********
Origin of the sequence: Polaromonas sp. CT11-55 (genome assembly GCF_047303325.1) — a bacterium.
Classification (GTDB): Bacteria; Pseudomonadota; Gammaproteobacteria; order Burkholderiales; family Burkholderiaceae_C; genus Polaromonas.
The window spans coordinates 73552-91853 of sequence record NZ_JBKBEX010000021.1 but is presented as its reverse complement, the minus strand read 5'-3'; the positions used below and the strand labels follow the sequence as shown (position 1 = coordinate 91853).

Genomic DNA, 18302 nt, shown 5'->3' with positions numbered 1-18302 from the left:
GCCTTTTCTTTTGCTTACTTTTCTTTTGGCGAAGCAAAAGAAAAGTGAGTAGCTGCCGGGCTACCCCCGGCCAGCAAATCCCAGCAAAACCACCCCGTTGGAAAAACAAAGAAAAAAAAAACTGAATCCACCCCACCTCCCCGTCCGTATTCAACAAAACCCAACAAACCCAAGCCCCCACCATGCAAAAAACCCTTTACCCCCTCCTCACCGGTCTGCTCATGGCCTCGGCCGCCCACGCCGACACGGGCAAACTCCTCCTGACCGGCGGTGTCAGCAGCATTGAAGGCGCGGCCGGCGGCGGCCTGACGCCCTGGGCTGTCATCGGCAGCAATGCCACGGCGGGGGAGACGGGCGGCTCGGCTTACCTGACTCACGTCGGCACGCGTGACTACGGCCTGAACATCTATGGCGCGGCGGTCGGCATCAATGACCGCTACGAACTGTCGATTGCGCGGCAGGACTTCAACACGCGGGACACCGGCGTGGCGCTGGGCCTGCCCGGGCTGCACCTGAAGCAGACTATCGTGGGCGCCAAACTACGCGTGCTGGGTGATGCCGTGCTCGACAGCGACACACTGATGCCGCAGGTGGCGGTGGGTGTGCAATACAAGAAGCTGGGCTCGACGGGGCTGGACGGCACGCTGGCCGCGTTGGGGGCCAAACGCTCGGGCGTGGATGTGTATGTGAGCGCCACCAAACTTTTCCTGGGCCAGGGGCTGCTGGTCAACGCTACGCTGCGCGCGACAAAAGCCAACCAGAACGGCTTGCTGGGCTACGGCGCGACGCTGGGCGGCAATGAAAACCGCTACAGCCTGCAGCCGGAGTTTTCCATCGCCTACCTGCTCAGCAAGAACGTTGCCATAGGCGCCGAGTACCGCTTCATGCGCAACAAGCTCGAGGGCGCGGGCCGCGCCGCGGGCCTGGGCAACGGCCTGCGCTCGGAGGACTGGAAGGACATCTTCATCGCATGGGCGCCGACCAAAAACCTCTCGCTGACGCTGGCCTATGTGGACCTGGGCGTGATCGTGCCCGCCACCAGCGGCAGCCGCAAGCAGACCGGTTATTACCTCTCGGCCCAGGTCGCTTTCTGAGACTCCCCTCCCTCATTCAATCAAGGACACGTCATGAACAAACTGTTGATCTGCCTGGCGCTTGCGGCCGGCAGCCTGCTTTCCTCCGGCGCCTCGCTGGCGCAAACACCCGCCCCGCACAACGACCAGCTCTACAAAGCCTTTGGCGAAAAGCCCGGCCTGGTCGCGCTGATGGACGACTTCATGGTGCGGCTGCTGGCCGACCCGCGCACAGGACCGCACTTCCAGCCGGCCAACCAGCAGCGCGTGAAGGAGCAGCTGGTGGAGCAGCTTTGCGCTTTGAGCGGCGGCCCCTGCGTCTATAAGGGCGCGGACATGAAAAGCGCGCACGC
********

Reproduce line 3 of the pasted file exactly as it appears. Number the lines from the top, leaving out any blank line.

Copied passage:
The window spans coordinates 73552-91853 of sequence record NZ_JBKBEX010000021.1 but is presented as its reverse complement, the minus strand read 5'-3'; the positions used below and the strand labels follow the sequence as shown (position 1 = coordinate 91853).